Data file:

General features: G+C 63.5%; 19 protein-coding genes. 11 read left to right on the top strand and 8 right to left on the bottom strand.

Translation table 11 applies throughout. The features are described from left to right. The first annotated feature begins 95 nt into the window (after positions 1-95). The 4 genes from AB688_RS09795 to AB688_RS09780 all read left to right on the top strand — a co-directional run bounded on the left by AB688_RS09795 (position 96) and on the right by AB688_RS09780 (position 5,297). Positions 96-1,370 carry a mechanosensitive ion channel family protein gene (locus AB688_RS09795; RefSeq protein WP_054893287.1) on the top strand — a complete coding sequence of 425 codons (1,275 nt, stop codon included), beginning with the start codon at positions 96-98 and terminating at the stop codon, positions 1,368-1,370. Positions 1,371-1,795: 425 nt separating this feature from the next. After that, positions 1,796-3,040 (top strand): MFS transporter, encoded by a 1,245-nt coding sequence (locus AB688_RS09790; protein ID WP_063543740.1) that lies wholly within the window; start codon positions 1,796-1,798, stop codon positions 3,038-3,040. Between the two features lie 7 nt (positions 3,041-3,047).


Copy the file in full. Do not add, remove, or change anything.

General features: G+C 63.5%; 19 protein-coding genes. 11 read left to right on the top strand and 8 right to left on the bottom strand.

Translation table 11 applies throughout. The features are described from left to right. The first annotated feature begins 95 nt into the window (after positions 1-95). The 4 genes from AB688_RS09795 to AB688_RS09780 all read left to right on the top strand — a co-directional run bounded on the left by AB688_RS09795 (position 96) and on the right by AB688_RS09780 (position 5,297). Positions 96-1,370 carry a mechanosensitive ion channel family protein gene (locus AB688_RS09795; RefSeq protein WP_054893287.1) on the top strand — a complete coding sequence of 425 codons (1,275 nt, stop codon included), beginning with the start codon at positions 96-98 and terminating at the stop codon, positions 1,368-1,370. Positions 1,371-1,795: 425 nt separating this feature from the next. After that, positions 1,796-3,040 (top strand): MFS transporter, encoded by a 1,245-nt coding sequence (locus AB688_RS09790; protein ID WP_063543740.1) that lies wholly within the window; start codon positions 1,796-1,798, stop codon positions 3,038-3,040. Between the two features lie 7 nt (positions 3,041-3,047).